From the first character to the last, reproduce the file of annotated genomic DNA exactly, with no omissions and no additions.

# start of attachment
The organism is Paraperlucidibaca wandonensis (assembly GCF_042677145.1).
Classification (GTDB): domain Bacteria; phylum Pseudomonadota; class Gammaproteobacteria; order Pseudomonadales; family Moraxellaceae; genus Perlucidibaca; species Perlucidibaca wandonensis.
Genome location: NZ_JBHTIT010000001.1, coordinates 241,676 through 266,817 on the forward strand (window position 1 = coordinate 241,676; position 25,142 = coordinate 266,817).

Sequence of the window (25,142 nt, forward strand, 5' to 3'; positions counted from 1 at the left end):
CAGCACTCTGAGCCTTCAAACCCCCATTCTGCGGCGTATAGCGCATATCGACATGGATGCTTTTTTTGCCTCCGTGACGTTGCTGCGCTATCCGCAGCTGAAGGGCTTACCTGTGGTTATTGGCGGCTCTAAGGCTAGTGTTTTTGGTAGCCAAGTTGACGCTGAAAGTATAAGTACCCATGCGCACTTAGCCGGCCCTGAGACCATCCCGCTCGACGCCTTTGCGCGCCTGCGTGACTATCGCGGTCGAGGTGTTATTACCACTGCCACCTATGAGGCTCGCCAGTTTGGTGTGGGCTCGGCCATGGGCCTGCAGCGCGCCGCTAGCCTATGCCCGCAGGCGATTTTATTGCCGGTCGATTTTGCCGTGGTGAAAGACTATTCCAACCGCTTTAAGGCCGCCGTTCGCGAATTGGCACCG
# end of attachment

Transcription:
The organism is Paraperlucidibaca wandonensis (assembly GCF_042677145.1).
Classification (GTDB): domain Bacteria; phylum Pseudomonadota; class Gammaproteobacteria; order Pseudomonadales; family Moraxellaceae; genus Perlucidibaca; species Perlucidibaca wandonensis.
Genome location: NZ_JBHTIT010000001.1, coordinates 241,676 through 266,817 on the forward strand (window position 1 = coordinate 241,676; position 25,142 = coordinate 266,817).

Sequence of the window (25,142 nt, forward strand, 5' to 3'; positions counted from 1 at the left end):
CAGCACTCTGAGCCTTCAAACCCCCATTCTGCGGCGTATAGCGCATATCGACATGGATGCTTTTTTTGCCTCCGTGACGTTGCTGCGCTATCCGCAGCTGAAGGGCTTACCTGTGGTTATTGGCGGCTCTAAGGCTAGTGTTTTTGGTAGCCAAGTTGACGCTGAAAGTATAAGTACCCATGCGCACTTAGCCGGCCCTGAGACCATCCCGCTCGACGCCTTTGCGCGCCTGCGTGACTATCGCGGTCGAGGTGTTATTACCACTGCCACCTATGAGGCTCGCCAGTTTGGTGTGGGCTCGGCCATGGGCCTGCAGCGCGCCGCTAGCCTATGCCCGCAGGCGATTTTATTGCCGGTCGATTTTGCCGTGGTGAAAGACTATTCCAACCGCTTTAAGGCCGCCGTTCGCGAATTGGCACCG